But the recommendation is to test the hash function on your current hardware, and make it as expensive as you can reasonably make it. If 0.5 seconds is the maximum that you can afford today, unless you upgrade your server hardware, how is increasing the cost going to help you? In short, it won't because you'll break the maximum time limit you've already determined is important.

So you can't increase the work parameter without also increasing the server's capabilities, unless you already were producing weak hashes.

Also, check out this answer on the subject

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    +1 for the hint at password_needs_rehash – didn’t know that existed. – CBroe Mar 27 '13 at 16:28
  • @CBroe Do note the (PHP 5 >= 5.5.0) though. Then again: the same goes for password_hash(). Just pointing it out. – RobIII Mar 27 '13 at 16:33
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    @CBroe: I designed it, so :-D Glad to be of help. I'll edit in the RFC that I wrote for this functionality, so you can read some of the justification (I collected a lot of resources for it). And there is a polyfill for PHP >= 5.3.7 which I maintain in userland (to Roblll's point)... – ircmaxell Mar 27 '13 at 16:35
  • @ircmaxell: Great answer, thanks! I'm actually going to start using your passord_compat as per this question: stackoverflow.com/questions/15663874/… – ProgrammerGirl Mar 27 '13 at 17:20
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    @AnotherParker: edited in a reply. I hope that resolves your hesitations... – ircmaxell Sep 20 '13 at 17:55
5

When you use bcrypt, the number of rounds is part of the hash generated:

crypt ( 'Password', '$2a$04$thisshallbemysalt' );

will result in something like

$2a$04$thisshallbemysalt.rAnd0ml0ok1ngch4rsh3re

2a after the first $ sign stands for the bcrypt algorithem, and next 04 stands for the number of rounds – so by looking at the hash you can see how many rounds where done creating it.

So when you decide it’s time to up the number of rounds, you could check the number of rounds used in generating the stored hash when the user logs in – and if its not your current number of rounds, you re-hash their password there and then, and save it as the new hash (after checking whether their password matched the existing hash, of course ;-))

4

The idea of key stretching is to make brute-forcing unfeasable because calculating a hash hundreds or thousands of times takes, for each round, the same amount of extra time on the attackers' system.

It isn't really important if it takes 1 second or .9 seconds or 2.5 seconds . The idea is that it's unfeasable to brute-force millions of password-hashes per second. It's the factor that counts, not the actual number of rounds.

If you use, for example, an SHA256 hash a system could do X (say 1,000,000) hashes per second. By key stretching (and thus hashing, for example, 500 times) you bring this system down to 1,000,000 / 500 = 2,000 attempts per second for each password. You effectively slow down the attacker by a factor of 500. If you use 750 round you... exactly! Slow down the attacker by a factor of 750. But increasing the number of round affects your system/website/application as well so you don't want to go too high "just to be sure"; users will complain about slow logins!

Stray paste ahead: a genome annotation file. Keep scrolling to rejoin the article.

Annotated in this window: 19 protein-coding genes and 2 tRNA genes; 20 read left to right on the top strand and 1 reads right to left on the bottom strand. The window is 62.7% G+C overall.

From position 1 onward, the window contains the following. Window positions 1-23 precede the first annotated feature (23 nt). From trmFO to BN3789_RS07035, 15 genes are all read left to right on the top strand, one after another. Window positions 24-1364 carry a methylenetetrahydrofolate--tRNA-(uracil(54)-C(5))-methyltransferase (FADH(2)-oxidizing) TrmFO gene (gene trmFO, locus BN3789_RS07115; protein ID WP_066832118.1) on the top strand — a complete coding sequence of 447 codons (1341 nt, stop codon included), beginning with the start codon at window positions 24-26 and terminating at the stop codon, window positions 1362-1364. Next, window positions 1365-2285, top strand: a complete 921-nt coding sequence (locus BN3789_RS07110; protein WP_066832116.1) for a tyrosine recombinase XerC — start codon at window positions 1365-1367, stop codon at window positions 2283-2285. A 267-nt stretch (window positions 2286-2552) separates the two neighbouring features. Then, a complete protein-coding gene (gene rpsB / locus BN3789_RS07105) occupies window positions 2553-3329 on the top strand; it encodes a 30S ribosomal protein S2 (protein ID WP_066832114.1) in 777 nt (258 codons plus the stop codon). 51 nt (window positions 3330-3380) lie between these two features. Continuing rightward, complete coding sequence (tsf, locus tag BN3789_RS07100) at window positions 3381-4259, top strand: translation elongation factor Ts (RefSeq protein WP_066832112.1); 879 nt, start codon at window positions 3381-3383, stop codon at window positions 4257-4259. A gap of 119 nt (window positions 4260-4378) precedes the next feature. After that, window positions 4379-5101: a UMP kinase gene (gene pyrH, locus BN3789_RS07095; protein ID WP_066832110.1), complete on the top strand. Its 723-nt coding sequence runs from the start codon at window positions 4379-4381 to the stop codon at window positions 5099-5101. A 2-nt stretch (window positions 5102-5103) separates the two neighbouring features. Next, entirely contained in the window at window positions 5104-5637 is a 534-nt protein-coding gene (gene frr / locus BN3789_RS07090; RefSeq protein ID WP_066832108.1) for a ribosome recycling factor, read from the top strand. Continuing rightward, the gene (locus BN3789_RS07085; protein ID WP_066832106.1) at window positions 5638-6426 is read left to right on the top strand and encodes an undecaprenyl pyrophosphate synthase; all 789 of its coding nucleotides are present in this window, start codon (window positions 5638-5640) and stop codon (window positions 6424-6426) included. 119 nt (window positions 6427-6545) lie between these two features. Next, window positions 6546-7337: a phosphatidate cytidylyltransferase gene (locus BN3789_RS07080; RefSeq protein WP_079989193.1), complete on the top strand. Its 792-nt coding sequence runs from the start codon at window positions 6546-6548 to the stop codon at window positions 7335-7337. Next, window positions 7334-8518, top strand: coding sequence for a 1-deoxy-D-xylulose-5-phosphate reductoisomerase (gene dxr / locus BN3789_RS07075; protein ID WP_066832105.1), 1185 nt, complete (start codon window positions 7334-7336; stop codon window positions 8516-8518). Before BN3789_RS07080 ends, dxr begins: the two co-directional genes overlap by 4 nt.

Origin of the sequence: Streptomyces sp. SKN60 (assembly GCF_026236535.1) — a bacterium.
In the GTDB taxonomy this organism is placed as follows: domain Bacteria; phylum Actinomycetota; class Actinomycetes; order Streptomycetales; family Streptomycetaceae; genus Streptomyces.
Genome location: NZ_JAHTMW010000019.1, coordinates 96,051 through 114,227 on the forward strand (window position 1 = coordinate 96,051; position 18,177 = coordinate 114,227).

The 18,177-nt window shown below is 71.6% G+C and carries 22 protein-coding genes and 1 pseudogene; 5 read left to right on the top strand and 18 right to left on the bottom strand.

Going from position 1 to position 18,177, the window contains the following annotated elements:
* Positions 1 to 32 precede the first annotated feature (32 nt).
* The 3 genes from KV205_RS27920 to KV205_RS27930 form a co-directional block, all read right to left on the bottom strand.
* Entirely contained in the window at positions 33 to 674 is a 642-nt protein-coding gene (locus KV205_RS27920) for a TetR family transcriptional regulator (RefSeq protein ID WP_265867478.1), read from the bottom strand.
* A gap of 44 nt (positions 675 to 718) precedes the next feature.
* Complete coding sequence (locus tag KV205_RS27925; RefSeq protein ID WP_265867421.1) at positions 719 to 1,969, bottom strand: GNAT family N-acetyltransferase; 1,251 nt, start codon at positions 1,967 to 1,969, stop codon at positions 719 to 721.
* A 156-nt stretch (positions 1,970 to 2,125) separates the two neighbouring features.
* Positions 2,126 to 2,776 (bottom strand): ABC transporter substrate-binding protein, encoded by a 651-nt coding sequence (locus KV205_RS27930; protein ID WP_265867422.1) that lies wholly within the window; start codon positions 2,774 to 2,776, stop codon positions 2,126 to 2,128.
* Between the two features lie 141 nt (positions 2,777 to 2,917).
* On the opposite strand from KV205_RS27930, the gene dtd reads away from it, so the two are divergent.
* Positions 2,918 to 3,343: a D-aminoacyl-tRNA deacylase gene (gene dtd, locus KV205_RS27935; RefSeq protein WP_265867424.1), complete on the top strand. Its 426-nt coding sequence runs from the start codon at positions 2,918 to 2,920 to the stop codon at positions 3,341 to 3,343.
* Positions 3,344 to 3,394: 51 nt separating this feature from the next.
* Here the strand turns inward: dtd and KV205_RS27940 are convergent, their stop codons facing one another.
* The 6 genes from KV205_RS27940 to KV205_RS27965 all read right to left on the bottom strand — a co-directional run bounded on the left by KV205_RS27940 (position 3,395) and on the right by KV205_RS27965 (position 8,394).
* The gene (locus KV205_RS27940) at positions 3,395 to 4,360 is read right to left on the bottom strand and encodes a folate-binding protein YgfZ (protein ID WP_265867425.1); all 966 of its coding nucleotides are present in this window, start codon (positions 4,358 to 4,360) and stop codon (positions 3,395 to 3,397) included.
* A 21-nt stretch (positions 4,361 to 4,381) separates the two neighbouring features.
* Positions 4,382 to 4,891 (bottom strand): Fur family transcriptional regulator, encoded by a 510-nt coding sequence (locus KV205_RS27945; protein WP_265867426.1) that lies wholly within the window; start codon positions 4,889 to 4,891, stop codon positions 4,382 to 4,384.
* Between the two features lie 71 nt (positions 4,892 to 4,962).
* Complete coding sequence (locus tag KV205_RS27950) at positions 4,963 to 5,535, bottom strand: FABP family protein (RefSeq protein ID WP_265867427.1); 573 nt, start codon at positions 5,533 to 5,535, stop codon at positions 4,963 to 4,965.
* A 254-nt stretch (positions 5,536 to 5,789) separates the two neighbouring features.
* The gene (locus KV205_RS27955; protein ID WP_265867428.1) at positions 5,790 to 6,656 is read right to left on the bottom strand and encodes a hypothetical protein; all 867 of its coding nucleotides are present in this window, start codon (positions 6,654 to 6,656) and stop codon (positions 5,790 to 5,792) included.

This stems from the fact that, for example, SHA1/256/512, MD4/5 etc. are optimized for speed. And what you don't want is a speed-optimized algorithm so you can slow attackers down. So once every some years you simply increase the number of rounds by some factor that the login-time for your users still stays acceptable but that it would slow down the attacker enough to make it not worthwhile trying to brute-force the hashes (or at least to force them to focus on a lot less accounts rather than all accounts for example).

When you up the number of rounds you rehash as CBroe explains.

I don't know who came up with the 2($currentYear - 2000) recommendation (I'd love to see a source! Nevermind, found it) but if you ask me this is total bullocks. I suggest you read the answers more closely and also check this question/answer.

If your bcrypt takes .2 to .5 seconds (which is an acceptable 'delay' while logging in if you ask me) that would mean an attacker can brute-force about 5 to 2 hashes per second given the same hardware and if he/she invests heavily 5,000/2,000 or 5,000,000/2,000,000 maybe. That still isn't feasable to brute-force the entire 160bit (SHA1), 256bit (SHA256) or even 448bit (bcrypt) space in acceptable time (or even lifetime).

  • You are correct in that the hash algorithms you mentioned are optimized for speed – with bcrypt it’s the other way around, it is explicitly designed to be slow. – CBroe Mar 27 '13 at 16:18
  • Agree, the principle is the same: slow attackers down. – RobIII Mar 27 '13 at 16:22